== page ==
Knull has come to Earth. The Avengers are battling his forces, the X-Men’s numbers have dwindled, and SWORD is fighting off any potential invasions of the Peak. Wait, where in the universe is Eden Fesi?
Bernard Chang (Artist), Al Ewing (Writer), Marte Gracia (Color Artist, Cover Artist), Ray-Anthony Height (Artist), Nico Leon, Ariana Maher (Letterer), Valerio Schiti (Artist, Cover Artist)
February 10, 2021
Al Ewing pulls back on the overall plot going on in SWORD and by extension the King in Black event to center on Eden Fesi, aka Manifold. There is a relaxed atmosphere that echoes throughout the first half of the issue and peaks at Eden’s conversation with the Zn’rx Prince, Djagyar. Schiti’s pencils in the opening scene feel appropriately loose, melding with how Eden talks to Lila Cheney. This thus sets up that SWORD #3 is going to be a slice of life issue and provide the reader more insight into Eden Fesi. Marte Gracia’s use of the entire rainbow as a color palette makes for vibrant and beautiful imagery and the abundance of blues and oranges set the two moods that will recur throughout the issue: calm and tense.
There’s an abundant beauty to the split-screen effect the artists achieve on this two-page spread that feels unrivaled by anything in the series thus far.
Glimpsing at the amount of detail to each panel and it’s clear to see why Chang, Height and Leon are added to the artist credits. All four artists together craft this seamless scene of Eden strolling through the universe as if it were a street. The speech bubbles at the first and last panel continue the casual tone of the previous page. Combined with the rainbow scheme, this makes for a very memorable comic.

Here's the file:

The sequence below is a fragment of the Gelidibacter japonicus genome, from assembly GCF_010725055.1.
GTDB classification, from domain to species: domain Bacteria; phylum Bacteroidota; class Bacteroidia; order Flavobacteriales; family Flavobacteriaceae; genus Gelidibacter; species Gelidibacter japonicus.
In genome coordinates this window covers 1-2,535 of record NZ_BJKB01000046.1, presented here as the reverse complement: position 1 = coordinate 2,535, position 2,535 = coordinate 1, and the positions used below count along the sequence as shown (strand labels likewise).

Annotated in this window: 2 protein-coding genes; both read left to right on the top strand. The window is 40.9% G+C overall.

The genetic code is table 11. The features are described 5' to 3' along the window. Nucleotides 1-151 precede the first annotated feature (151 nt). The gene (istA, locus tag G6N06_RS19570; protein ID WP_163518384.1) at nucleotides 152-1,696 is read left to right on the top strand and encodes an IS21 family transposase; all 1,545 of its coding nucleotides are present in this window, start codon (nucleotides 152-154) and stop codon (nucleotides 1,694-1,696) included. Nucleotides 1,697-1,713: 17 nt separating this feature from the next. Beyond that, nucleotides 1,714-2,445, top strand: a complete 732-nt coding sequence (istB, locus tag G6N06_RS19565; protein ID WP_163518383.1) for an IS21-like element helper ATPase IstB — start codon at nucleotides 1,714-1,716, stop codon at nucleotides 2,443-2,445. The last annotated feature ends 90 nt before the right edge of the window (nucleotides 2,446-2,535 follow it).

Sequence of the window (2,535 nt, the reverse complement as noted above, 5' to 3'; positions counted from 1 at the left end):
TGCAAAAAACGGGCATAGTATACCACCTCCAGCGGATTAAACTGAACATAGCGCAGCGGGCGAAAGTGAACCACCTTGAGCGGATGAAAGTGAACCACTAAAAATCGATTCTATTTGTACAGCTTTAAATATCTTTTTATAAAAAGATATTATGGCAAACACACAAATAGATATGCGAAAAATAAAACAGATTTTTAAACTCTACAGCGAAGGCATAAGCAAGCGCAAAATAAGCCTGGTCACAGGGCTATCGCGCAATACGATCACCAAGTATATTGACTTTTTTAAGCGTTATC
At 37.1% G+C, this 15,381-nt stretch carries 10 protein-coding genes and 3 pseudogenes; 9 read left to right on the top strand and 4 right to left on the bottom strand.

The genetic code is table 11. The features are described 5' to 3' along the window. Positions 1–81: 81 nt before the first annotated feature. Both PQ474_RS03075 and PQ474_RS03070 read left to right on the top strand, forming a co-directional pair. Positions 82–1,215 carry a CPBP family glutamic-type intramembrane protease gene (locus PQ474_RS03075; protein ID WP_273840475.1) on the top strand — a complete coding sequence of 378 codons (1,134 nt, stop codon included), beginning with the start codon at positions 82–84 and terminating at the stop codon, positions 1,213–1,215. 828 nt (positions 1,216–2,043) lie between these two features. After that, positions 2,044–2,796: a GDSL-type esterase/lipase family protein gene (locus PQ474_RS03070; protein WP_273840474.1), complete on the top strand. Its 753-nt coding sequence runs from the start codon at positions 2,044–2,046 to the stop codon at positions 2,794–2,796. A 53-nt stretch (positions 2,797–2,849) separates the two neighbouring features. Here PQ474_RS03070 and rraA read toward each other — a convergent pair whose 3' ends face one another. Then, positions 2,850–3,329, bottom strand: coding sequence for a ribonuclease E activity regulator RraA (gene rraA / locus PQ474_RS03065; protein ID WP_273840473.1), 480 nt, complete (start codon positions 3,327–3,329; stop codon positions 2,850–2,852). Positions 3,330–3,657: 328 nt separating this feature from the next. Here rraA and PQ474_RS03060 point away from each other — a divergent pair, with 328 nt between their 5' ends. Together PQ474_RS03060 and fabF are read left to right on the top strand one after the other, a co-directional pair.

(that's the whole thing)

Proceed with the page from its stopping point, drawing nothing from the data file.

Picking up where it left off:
The rainbow color scheme that occurs following Eden’s use of his powers serves as a visual shorthand for there being no limit to where Eden can go in the universe. By placing the colors of the rainbow out of order, Gracia creates a feeling of discordance and suggests trouble lies ahead for Eden.
Shifting from an alien planet to Australia, the emotional tension slowly ramps up while Eden reconnects with a couple of his relatives about his life. As the conversation gets more serious, the colors accordingly fade out and the scenery is limited to blue tones as Eden delivers a somber moment.
The absence of extraneous background and sounds beyond the crackling fire function effectively to make a serious moment that breaks up the previously casual atmosphere of SWORD #3. Maher’s lettering here is especially good as there is a heavy note of regret in Eden’s voice that carries across quite well from the page to the reader.
Eden’s relative Sam asks if Eden is doing better, carrying across the feeling he is more concerned with the present Eden, rather than the past. This follow-up conversation Eden has with his relatives is importantly not dismissive of his telling Sam and Baz that he had killed people. Rather it works concurrently with the underlying theme of past actions being what they are in Dawn of X and Reign of X. This thematic connective tissue flowing between the books has the added effect of ensuring an extra layer of tightness to them.
The bright and vibrant colors of SWORD #3 function as a good means to obscure the seriousness of Eden’s conversations and what occurs beyond them. Ewing’s writing and dialogue feel more emotionally intimate due to focusing on Eden and giving the reader time to learn about the character.